Or maybe they could have given it to the concept of peace. That's arguably even more important to the values of the Nobel than the EU. Or maybe to the concept of life (because death is bad, isn't it?). OK, maybe the headline is a bit unfair.
On the one hand, I can completely understand the rationale behind the Nobel Committee's decision to award the Nobel Prize for Peace to the European Union. It is certainly indisputable that during the first half of the 20th Century -- not long ago -- the continent of Europe was home to the worst atrocities on the globe. Its violence gave birth to Nuremberg and the very field in which I work, international criminal law. Now, as the Committee said, war between France and Germany is unthinkable. In fact, France and Germany are now closer to each other (diplomatically) than they are to the United States, which is increasingly marginalized because of how it pursues its armed conflict with al-Qaeda.
This remarkable transformation is cause for celebration and certainly deserving of a Nobel. The question is who is responsible for this development, and whether an organization itself -- the EU -- is the best recipient. Bill Schabas argues on his blog that the Council of Europe was more responsible for peace on the continent, though nobody knows much about the Council of Europe (except lawyers). Others complained that the award did not go to an individual. And in terms of organizations, the EU is about as impersonal as it can get. Who will accept the award? Will all of Europe attend the ceremony? The cooks at the banquet better start cooking now. And what would they serve? This brings to mind Gen. Charles de Gaulle's famous quip, “How can you govern a country which has 246 varieties of cheese?”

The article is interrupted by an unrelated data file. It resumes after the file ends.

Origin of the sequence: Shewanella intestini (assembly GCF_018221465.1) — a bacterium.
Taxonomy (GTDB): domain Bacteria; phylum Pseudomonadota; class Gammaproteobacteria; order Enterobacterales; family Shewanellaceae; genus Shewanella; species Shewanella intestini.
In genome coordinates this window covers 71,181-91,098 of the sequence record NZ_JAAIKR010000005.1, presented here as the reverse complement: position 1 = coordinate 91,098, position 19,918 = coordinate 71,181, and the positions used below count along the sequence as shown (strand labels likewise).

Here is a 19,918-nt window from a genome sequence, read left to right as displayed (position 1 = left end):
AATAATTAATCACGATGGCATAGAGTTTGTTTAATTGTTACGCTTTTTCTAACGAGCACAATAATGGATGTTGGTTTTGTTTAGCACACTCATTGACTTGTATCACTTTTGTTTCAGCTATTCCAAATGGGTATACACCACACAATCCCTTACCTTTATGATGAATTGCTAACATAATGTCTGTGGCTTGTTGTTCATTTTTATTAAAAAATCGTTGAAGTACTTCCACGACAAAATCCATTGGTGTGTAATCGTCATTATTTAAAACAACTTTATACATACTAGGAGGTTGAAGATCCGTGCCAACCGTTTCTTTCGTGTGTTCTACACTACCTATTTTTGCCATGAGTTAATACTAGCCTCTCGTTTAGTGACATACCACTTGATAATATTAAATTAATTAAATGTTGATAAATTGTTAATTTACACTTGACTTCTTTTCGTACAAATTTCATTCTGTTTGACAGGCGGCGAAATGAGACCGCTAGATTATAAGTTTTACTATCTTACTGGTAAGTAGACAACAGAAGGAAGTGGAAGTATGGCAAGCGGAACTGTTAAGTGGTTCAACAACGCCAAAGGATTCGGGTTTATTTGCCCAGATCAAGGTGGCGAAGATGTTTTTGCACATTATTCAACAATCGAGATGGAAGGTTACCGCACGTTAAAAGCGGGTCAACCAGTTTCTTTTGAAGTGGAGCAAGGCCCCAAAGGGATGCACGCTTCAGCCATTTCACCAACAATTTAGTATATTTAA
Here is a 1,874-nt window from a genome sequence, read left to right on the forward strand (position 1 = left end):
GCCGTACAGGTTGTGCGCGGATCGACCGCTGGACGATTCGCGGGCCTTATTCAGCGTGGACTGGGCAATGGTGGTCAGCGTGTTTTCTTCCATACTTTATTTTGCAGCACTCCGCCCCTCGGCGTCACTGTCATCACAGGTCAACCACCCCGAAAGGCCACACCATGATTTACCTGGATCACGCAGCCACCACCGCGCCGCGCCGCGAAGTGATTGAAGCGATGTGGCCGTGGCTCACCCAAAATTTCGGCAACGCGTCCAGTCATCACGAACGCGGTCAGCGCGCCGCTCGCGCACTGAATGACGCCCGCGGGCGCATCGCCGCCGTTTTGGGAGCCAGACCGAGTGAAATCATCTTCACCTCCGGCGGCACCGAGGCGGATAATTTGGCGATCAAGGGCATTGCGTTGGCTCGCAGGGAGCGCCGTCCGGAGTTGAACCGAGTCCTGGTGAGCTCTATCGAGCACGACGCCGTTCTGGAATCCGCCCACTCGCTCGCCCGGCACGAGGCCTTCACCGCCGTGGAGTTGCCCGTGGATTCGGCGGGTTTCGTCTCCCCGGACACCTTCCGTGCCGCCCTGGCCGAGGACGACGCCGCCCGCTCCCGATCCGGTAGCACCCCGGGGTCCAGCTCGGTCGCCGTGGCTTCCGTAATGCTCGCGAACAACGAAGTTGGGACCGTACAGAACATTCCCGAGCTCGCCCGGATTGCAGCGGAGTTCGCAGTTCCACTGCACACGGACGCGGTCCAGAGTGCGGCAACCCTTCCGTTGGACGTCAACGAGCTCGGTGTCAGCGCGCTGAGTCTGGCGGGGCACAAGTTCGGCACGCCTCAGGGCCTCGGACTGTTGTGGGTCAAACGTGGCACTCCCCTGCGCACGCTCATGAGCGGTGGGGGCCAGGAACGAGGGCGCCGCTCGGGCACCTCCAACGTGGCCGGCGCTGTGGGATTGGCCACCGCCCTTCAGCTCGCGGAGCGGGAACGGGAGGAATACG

It seems to me that the decision was less about which organization deserved the award and more about which organization would receive the most benefit from the Nobel, a similar rationale that animated the decision to give the award to Obama in 2009. The path to political peace in Europe was already well under way before the EU was created. And the EU is an economic union anyway, not really a political union. Of course, some will argue that economic integration in Europe created the very peace and stability that we enjoy on that continent today. But the opposite sounds equally plausible to me: economic integration was only possible because of a pre-existing diplomatic structure of peace and disarmament. No country engages in substantial trade with a country they are fighting in a war.
Clearly, the committee hopes that giving the Nobel to the EU will fortify the union at a time when it faces a crossroads. The euro-crisis, resentment in Germany over their bailout of Greece, and resentment in Greece over externally imposed austerity measures have all conspired to worsen the European debt crisis and shake global confidence in the future of a unified Europe. The committee wanted to insert itself into that debate -- an idea that is very controversial in Norway since there is substantial opposition to the EU among Norwegians who have voted twice against joining the union.